Scottish independence: Crowd protests against 'BBC bias'
- 14 September 2014
- From the section Scotland
A large crowd gathered outside BBC Scotland's Glasgow HQ to protest about coverage of the referendum.
Police said up to 1,000 people took part although other observers suggested a much higher figure for the crowd.
The protesters said BBC coverage had been biased against independence.
A BBC spokesperson said: "We believe our coverage has been fair and impartial and has adhered fully to the requirements of our Editorial and Referendum Guidelines."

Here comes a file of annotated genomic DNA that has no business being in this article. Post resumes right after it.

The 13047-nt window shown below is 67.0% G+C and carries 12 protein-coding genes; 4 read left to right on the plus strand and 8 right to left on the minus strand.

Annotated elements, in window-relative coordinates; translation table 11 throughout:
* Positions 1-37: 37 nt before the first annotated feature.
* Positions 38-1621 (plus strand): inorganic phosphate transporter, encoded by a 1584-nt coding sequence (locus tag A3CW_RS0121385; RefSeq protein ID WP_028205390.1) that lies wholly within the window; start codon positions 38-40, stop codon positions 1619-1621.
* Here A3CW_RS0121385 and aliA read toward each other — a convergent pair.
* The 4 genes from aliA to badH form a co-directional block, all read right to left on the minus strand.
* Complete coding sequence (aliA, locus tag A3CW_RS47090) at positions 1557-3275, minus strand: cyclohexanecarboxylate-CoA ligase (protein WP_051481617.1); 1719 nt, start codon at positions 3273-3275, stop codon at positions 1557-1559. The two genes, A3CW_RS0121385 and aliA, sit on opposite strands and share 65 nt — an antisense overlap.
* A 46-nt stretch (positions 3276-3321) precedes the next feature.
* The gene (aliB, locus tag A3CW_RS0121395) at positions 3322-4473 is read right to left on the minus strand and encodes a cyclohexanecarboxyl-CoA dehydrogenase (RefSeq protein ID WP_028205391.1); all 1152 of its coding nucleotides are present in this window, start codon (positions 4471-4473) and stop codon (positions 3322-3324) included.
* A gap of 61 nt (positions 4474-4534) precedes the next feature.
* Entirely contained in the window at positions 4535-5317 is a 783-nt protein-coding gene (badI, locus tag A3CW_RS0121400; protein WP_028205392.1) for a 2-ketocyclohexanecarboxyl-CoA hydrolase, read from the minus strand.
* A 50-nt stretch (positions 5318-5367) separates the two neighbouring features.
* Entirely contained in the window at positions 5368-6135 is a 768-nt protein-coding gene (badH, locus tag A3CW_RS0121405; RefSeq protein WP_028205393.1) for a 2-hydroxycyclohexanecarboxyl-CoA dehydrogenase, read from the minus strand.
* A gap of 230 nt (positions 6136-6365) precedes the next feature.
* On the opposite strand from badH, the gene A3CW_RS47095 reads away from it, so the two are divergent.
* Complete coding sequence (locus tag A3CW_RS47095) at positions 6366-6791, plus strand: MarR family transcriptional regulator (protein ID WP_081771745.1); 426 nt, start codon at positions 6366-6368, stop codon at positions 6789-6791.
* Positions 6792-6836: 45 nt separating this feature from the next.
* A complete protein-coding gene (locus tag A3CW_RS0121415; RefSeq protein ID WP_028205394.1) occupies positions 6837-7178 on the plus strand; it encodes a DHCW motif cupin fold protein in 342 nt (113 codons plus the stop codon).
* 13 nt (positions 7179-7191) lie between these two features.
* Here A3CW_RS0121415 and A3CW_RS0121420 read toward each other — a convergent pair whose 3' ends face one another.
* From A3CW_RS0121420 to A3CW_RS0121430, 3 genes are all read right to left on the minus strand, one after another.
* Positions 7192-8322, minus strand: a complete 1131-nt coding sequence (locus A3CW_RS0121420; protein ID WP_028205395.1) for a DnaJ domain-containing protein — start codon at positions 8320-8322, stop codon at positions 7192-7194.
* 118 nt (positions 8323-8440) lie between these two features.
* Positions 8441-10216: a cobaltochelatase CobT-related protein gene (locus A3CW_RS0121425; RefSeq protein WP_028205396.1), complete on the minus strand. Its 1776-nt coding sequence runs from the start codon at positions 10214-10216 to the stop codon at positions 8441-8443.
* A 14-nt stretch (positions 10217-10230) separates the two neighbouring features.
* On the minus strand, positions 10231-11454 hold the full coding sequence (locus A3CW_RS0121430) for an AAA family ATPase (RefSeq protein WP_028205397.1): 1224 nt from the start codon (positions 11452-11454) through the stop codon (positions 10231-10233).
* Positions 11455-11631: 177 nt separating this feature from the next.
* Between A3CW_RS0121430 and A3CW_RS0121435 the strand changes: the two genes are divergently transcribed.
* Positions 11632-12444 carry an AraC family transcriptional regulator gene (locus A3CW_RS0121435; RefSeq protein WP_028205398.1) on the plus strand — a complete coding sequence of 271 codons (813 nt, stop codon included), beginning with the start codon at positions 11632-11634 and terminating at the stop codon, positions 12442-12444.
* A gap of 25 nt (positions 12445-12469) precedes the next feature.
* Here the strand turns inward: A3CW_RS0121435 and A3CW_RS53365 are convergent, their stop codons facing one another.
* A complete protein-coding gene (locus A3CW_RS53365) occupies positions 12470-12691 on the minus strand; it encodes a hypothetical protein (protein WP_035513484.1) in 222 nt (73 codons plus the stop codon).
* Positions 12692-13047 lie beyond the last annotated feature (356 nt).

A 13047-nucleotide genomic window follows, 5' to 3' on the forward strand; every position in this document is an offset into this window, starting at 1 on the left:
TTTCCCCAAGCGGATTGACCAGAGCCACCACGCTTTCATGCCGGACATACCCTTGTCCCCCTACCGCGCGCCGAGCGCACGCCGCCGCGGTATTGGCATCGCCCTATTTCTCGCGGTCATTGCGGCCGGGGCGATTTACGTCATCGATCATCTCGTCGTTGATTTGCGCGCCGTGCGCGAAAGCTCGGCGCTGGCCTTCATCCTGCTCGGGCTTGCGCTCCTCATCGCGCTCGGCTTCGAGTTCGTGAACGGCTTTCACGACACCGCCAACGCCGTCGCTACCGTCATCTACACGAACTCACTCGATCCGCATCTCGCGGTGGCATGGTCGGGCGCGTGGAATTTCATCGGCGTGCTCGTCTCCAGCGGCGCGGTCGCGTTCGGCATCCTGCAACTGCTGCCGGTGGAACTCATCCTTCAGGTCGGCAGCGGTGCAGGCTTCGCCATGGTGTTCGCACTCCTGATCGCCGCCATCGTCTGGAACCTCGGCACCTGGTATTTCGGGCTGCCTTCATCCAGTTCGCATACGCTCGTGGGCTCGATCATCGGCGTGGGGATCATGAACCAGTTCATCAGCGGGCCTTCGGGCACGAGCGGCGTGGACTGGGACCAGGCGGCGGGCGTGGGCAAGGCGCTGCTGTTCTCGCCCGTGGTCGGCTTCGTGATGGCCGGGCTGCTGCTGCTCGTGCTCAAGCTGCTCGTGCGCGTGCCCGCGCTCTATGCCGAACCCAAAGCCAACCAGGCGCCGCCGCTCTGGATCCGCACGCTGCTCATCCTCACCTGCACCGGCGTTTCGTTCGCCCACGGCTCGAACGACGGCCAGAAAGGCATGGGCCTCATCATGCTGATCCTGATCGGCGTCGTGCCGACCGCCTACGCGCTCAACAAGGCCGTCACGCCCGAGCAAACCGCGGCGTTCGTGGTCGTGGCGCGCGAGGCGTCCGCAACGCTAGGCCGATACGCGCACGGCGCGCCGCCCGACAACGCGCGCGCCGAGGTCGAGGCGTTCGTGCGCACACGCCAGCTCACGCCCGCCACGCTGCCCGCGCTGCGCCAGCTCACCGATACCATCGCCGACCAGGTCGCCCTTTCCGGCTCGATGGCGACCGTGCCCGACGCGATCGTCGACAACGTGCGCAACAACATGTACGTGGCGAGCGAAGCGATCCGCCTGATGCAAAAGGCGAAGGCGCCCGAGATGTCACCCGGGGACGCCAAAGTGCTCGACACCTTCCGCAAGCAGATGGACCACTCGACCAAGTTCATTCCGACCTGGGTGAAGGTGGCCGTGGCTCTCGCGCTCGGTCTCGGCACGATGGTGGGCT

Protesters gathered outside the BBC's Pacific Quay offices at about 14:00.
They draped a banner over the entrance to the building calling for the BBC's political editor Nick Robinson to be sacked.
Earlier this week, Mr Robinson clashed with First Minister Alex Salmond at a media conference.
Mr Salmond accused Mr Robinson of "heckling" him at a press conference in Edinburgh for international journalists
Mr Robinson was later accused by "Yes" campaigners of producing a report that wrongly claimed Mr Salmond had ignored his question.
A BBC response said it considered Mr Robinson's questions were valid and the overall report balanced and impartial, in line with editorial guidelines.
The exchange came after the BBC reported that the Royal Bank of Scotland (RBS) would move its registered headquarters to London if Scots voted for independence.
Mr Salmond said the Treasury had leaked details of an RBS notice to markets in breach of financial regulations.